The Best Classics by The Times

The Times selection of the 100 best classic works of literature.

  1. One Flew Over the Cuckoo's Nest by Ken Kesey

    Narrated by the gigantic but docile half-Indian "Chief" Bromden, who has pretended to be a deaf-mute for several years, the story focuses on the antics of the rebellious Randle Patrick McMurphy, a ...

  2. Diary of a Madman and Other Stories by Xun Lu

    Xun (or Hsun) is the master (inventor?) of the modern Chinese short story. Some of his stories were translated into American English in 1941, but more recent translations have been into a British E...

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  3. Wide Sargasso Sea by Jean Rhys

    In Charlotte Bronte's Jane Eyre, Bertha is the madwoman locked in the attic by her husband Rochester, the simmering Englishman whose children Jane has been hired to tutor. In Bronte's novel we lear...

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  4. Crime and Punishment by Fyodor Dostoyevsky

    It is a murder story, told from a murder;s point of view, that implicates even the most innocent reader in its enormities. It is a cat-and-mouse game between a tormented young killer and a cheerful...

  5. Notes from the Underground by Fyodor Dostoyevsky

    Notes from Underground is a study of a single character, and a revelation of Dostoyevsky's own deepest beliefs. In this work we follow the unnamed narrator of the story, who, disillusioned by the o...

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  6. Story of the Eye by Georges Bataille

    Bataille’s first novel, published under the pseudonym ‘Lord Auch’, is still his most notorious work. In this explicit pornographic fantasy, the young male narrator and his lovers Simone and Marcell...

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  7. A Spy In The House Of Love by Anais Nin

    Beautiful, bored and bourgeoise, Sabina leads a double life inspired by her relentless desire for brief encounters with near-strangers. Fired into faithlessness by a desperate longing for sexual fu...

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  8. Lady Chatterley's Lover by D. H. Lawrence

    Lyric and sensual, D.H. Lawrence's last novel is one of the major works of fiction of the twentieth century. Filled with scenes of intimate beauty, explores the emotions of a lonely woman trapped i...

  9. Venus in Furs by Leopold Von Sacher-Masoch

    Dreams of speaking to Venus about love while she wears furs lead our narrator to a manuscript, Memoirs of a Suprasensual Man. This manuscript tells of a man, Severin, who is so infatuated with a wo...

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  10. The Canterbury Tales by Geoffrey Chaucer

    With their astonishing diversity of tone and subject matter, The Canterbury Tales have become one of the touchstones of medieval literature. Translated here into modern English, these tales of a mo...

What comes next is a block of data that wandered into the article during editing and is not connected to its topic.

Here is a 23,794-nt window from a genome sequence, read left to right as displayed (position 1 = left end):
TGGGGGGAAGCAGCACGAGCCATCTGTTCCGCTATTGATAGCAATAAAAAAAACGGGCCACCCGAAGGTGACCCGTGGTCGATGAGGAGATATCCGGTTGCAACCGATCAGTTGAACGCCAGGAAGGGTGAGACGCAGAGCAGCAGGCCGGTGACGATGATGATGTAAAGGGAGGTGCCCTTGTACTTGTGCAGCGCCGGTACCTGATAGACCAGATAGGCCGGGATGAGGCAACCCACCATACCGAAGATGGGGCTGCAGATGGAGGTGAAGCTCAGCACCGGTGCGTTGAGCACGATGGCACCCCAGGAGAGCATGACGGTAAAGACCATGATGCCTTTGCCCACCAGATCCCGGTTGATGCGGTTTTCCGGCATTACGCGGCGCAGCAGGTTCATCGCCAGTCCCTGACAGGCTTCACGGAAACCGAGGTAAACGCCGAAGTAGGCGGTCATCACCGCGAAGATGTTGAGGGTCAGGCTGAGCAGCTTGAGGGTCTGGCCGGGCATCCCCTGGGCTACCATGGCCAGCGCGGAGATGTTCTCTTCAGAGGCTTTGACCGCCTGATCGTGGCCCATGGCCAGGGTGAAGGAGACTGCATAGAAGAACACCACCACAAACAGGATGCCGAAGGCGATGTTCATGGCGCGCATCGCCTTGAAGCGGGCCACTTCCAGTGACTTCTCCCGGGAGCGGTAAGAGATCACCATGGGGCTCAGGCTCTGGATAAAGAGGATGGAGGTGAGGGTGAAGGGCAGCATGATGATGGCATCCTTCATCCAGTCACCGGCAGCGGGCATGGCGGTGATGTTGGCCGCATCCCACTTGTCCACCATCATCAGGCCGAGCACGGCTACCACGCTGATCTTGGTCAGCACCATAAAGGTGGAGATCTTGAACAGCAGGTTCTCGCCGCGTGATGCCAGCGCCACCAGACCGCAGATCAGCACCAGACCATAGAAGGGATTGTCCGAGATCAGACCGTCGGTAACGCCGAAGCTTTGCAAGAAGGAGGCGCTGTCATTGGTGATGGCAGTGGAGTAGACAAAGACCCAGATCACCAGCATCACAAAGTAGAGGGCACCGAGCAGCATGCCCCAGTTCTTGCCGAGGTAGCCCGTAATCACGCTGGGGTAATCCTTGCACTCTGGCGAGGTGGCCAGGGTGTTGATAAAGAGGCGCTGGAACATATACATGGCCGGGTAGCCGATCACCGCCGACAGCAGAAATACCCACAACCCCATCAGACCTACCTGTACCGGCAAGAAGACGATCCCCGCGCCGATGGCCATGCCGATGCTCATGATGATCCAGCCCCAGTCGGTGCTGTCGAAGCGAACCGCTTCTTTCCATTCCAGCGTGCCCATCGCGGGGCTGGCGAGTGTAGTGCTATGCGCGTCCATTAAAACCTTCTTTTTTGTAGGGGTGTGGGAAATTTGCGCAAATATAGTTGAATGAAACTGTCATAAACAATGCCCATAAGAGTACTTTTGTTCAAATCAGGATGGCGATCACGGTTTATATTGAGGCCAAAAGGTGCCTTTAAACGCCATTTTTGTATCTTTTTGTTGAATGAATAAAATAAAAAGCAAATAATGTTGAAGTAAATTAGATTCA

11. The Brothers Karamazov by Fyodor Dostoyevsky

    Dostoevsky's last and greatest novel, The Karamazov Brothers, is both a brilliantly told crime story and a passionate philosophical debate. The dissolute landowner Fyodor Pavlovich Karamazov is mur...

  12. Heart of Darkness by Joseph Conrad

    The story details an incident when Marlow, an Englishman, took a foreign assignment from a Belgian trading company as a ferry-boat captain in Africa. Although Conrad does not specify the name of th...

  13. Diamonds Are Forever by Ian Fleming

    British Secret Service agent James Bond, a.k.a. 007, is sent to investigate a diamond smuggling ring on a mission that takes him from Sierra Leone all the way to Las Vegas.

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  14. The Master and Margarita by Mikhail Bulgakov

    The Master and Margarita (Russian: Ма́стер и Маргари́та) is a novel by Mikhail Bulgakov, woven around the premise of a visit by the Devil to the fervently atheistic Soviet Union. Many critics consi...

  15. The Secret Agent by Joseph Conrad

    In a corrupt London underworld of criminals, terrorists, and fanatics, Mr. Verloc is assigned to plant a bomb. The tragic repercussions for his family show how Conrad's ironic voice is concerned no...

  16. A Room With a View by E. M. Forster

    British social comedy examines a young heroine's struggle against strait-laced Victorian attitudes as she rejects the man her family has encouraged her to marry and chooses, instead, a socially uns...

  17. Wuthering Heights by Emily Brontë

    The narrative is non-linear, involving several flashbacks, and two primary narrators: Mr. Lockwood and Ellen "Nelly" Dean. The novel opens in 1801, with Mr. Lockwood arriving at Thrushcross Grange,...

  18. Don Juan: A Poem by Lord Byron

    Don Juan (JEW-ən; see below) is a satiric poem by Lord Byron, based on the legend of Don Juan, which Byron reverses, portraying Juan not as a womaniser but as someone easily seduced by women. It is...

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  19. Cat on a Hot Tin Roof by Tennessee Williams

    Tennessee Williams's second Pulitzer Prize-winning play, Cat on a Hot Tin Roof confronts homosexuality, father and son relationships, greed, manipulation, aging, and death.

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  20. Love in a Cold Climate by Nancy Mitford

    One of Nancy Mitford’s most beloved novels, Love in a Cold Climate is a sparkling romantic comedy that vividly evokes the lost glamour of aristocratic life in England between the wars. Polly Hampto...

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  21. David Copperfield by Charles Dickens

    The story of the abandoned waif who learns to survive through challenging encounters with distress and misfortune.

  22. Middlemarch by George Eliot

    Middlemarch: A Study of Provincial Life is a novel by George Eliot, the pen name of Mary Anne Evans, later Marian Evans. It is her seventh novel, begun in 1869 and then put aside during the final i...

  23. Long Walk to Freedom: The Autobiography of Nelson Mandela by Nelson Mandela